Lights Out (2016)


There’s No You Without Me.

I saw today’s movie in a RedBox and started to remember that the trailer looked like it had some nifty spooky things in how they handled light, and since I had an October Horrorthon to prepare for, it seemed like a good enough reason to give it a shot.  …And that’s pretty much it.  There aren’t always good stories to these things.  Anyway, the movie was Lights Out, written by Eric Heisserer, directed by David F. Sandberg, and starring Teresa Palmer, Maria Bello, Gabriel Bateman, Alicia Vela-Bailey, and Alexander DiPersia.

A man is murdered in a warehouse by a creepy shadow lady that looks like Penance from Generation X – let’s just call her Diana (Vela-Bailey).  That man had a wife, Sophie (Bello), who is crazy, a stepdaughter, Rebecca (Palmer), who has left the family, and a son, Martin (Bateman), who is not sleeping well.  When Sophie can’t be reached, Rebecca is contacted by child protective services because Martin keeps falling asleep in class.  When asked, Martin claims that he can’t sleep because his mom keeps him up by talking with her friend Diana.  …OH SNAP!  That’s the name I gave to the evil ghost lady, isn’t it?  That’s strange…

I found myself fairly underwhelmed by this movie, but I wouldn’t say I hated it.  It was just kind of … regular.  The story was a pretty basic haunting thing with a few twists to separate it from the pack a little, but that’s not really what sets it apart.  They even put it in the title!  It’s all the lights on and off stuff.  That stuff was fun, but also was occasionally problematic.  A ghost thing that can only be seen when it’s almost pitch black means that we will barely be able to see her most of the time.  At least until they bust out the giant, check-your-hotel-room-for-semen style black light that this family has in their basement for some odd reason.  Then you’ll see her and she just looks like a zombie or a lady with a skin condition.  But the stuff they did with the darkness and the rules they set was fairly interesting, it just wasn’t that spooky, even if you ignore the fact that it shouldn’t be nearly that hard to keep yourself in the light.  Go buy a battery or fire powered lantern, for crying out loud!  But what they did go for with scares was used mostly for jump scares which can be fun, but probably won’t make your movie a classic if you can’t build enough tension and spookiness.  Plus, only 3 people died in this movie!  Super powered zombie ghost shadow lady should’ve tried a little bit harder.

There were at least some good performances in this movie.  Teresa Palmer’s character was a bitch to people randomly and seemingly without reason in the beginning, but came around to a very likeable character when she started trying to look out for the welfare of her half-brother.  She seemed to make fairly good decisions for the most part, but I cannot fathom how this girl would be in a haunted house with a shadow ghost that likes to jump out of the darkness at people and yet Rebecca still thought it would ever be a good idea to walk backwards into an open doorway.  You should just hold your flashlight and spin around in circles until morning…or until you throw up.  Either way, it seems pretty fun.  I found Gabriel Bateman annoying, but I’m not entirely convinced that’s not just because I hate most kids.  Maria Bello is great though.  She plays really her role very unhinged but also sympathetic at the same time, which made the ending more disappointing.  She couldn’t have found a better way out of this situation than she did? And by “she,” I feel like I actually mean “the writers.”  Boyfriend guy was just kind of there to me and didn’t really make an impact beyond seeming like a big creep for being so determined to move in with Rebecca in the beginning that he wanted to leave some of his stuff there, and when she said no, he tried to stash a sock there.  As if having some article of clothing in a girl’s house means that you’re dating now.  If that were the case, I’d start leaving clothing in girl’s houses instead of leaving with their underwear like I do now.  The only other character that stood out to me was the child protective services lady.  She seemed nice enough, but I found it really dumb that when she was trying to indicate that she didn’t believe Rebecca was fit to raise a child, her examples seemed to be that Rebecca likes Heavy Metal music (or at least posters of them) and marijuana.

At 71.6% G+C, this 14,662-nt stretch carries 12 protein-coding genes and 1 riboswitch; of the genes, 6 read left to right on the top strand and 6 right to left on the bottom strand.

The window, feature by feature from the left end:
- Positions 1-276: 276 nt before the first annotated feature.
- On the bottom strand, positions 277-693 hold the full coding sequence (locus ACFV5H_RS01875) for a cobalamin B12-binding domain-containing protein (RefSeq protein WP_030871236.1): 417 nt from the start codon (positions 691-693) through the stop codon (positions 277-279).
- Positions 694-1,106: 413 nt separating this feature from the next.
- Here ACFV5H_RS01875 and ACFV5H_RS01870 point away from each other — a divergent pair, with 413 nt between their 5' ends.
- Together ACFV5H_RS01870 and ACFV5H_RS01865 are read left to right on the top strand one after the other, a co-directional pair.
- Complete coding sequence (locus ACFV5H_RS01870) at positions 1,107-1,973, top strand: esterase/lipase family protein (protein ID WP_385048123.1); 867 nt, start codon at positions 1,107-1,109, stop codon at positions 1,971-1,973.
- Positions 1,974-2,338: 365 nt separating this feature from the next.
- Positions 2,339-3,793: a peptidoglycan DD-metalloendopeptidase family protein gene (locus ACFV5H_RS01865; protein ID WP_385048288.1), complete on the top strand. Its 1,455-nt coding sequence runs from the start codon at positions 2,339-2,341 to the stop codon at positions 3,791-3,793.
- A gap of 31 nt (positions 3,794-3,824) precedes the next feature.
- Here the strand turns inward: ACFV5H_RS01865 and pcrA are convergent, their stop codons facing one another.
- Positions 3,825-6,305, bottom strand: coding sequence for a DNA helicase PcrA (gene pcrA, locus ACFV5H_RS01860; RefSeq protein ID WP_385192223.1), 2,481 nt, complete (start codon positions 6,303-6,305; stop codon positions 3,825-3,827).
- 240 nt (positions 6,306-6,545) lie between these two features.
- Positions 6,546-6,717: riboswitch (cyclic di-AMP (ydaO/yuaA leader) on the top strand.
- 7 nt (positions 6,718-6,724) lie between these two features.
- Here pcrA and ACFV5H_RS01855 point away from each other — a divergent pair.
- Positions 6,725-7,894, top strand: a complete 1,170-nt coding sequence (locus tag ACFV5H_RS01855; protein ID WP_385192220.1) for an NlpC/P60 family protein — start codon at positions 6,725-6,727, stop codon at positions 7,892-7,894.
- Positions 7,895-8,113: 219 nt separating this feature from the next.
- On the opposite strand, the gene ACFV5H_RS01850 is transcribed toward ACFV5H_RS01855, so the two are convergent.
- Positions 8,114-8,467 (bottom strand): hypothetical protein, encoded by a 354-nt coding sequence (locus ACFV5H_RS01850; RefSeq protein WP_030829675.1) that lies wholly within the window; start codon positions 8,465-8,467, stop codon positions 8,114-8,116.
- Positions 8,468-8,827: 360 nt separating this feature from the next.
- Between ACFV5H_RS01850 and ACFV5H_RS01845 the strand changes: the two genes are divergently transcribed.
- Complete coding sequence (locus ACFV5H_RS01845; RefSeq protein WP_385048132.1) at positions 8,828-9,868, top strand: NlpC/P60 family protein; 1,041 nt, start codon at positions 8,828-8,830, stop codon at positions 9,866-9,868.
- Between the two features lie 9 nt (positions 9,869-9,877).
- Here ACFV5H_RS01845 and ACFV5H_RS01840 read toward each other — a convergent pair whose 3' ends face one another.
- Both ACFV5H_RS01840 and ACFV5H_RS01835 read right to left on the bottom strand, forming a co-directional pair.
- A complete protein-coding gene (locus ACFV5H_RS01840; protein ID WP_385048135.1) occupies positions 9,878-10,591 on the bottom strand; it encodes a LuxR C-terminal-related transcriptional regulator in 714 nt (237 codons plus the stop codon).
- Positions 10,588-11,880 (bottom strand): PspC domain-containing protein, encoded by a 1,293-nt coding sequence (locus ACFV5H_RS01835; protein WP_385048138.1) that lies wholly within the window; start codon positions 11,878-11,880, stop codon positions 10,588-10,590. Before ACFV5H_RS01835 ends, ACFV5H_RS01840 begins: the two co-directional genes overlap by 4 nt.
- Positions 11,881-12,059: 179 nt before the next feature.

I feel like the best thing I can say about Lights Out is that it’s nifty.  The story of the movie is fairly basic with one or two new ideas, but mostly the movie rests on the shoulders of one or two solid performances and some interesting jump scares based around lighting effects.  You could probably get roughly the same effect of this movie by just watching the 7 minute short film of the same name that inspired this movie, but watching the movie isn’t a terrible option either.  Lights Out gets “Mom, we need to talk” out of “We’re living with a dead woman.”

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I Am Number Four (2011)


I Am … Not Interested

The timing of my decision to start doing movie reviews became fairly unfortunate when my friend Cody suggested I review the movie I Am Number Four.  The reason it was so unfortunate is because I had already watched this movie, it was completely lackluster, and now I must do it again to review it.  Well, here goes anyways.  I Am Number Four stars Alex Pettyfer, Timothy Olyphant (or Olyphantastic, as Kevin Smith called him), Dianna Agron, Teresa Palmer, Callan McAuliffe, and Kevin Durand (who I know from his portrayal of the Blob in the Wolverine movie I don’t like to call an X-Men movie).